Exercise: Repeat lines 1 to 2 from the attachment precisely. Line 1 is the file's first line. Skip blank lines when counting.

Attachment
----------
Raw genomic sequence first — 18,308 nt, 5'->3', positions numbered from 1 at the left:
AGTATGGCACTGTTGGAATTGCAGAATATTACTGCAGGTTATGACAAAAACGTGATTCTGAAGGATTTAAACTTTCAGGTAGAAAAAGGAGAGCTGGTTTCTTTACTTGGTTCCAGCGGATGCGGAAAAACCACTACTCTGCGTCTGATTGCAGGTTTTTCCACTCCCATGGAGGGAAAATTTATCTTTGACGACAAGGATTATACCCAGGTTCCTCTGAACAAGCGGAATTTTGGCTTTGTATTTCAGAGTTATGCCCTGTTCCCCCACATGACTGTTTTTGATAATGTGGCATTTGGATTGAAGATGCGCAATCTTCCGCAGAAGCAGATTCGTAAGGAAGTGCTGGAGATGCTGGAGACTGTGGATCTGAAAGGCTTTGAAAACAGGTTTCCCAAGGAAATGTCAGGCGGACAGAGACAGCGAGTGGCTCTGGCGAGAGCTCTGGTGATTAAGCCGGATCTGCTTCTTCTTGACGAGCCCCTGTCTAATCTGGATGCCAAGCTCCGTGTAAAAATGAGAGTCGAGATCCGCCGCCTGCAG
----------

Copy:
Raw genomic sequence first — 18,308 nt, 5'->3', positions numbered from 1 at the left:
AGTATGGCACTGTTGGAATTGCAGAATATTACTGCAGGTTATGACAAAAACGTGATTCTGAAGGATTTAAACTTTCAGGTAGAAAAAGGAGAGCTGGTTTCTTTACTTGGTTCCAGCGGATGCGGAAAAACCACTACTCTGCGTCTGATTGCAGGTTTTTCCACTCCCATGGAGGGAAAATTTATCTTTGACGACAAGGATTATACCCAGGTTCCTCTGAACAAGCGGAATTTTGGCTTTGTATTTCAGAGTTATGCCCTGTTCCCCCACATGACTGTTTTTGATAATGTGGCATTTGGATTGAAGATGCGCAATCTTCCGCAGAAGCAGATTCGTAAGGAAGTGCTGGAGATGCTGGAGACTGTGGATCTGAAAGGCTTTGAAAACAGGTTTCCCAAGGAAATGTCAGGCGGACAGAGACAGCGAGTGGCTCTGGCGAGAGCTCTGGTGATTAAGCCGGATCTGCTTCTTCTTGACGAGCCCCTGTCTAATCTGGATGCCAAGCTCCGTGTAAAAATGAGAGTCGAGATCCGCCGCCTGCAG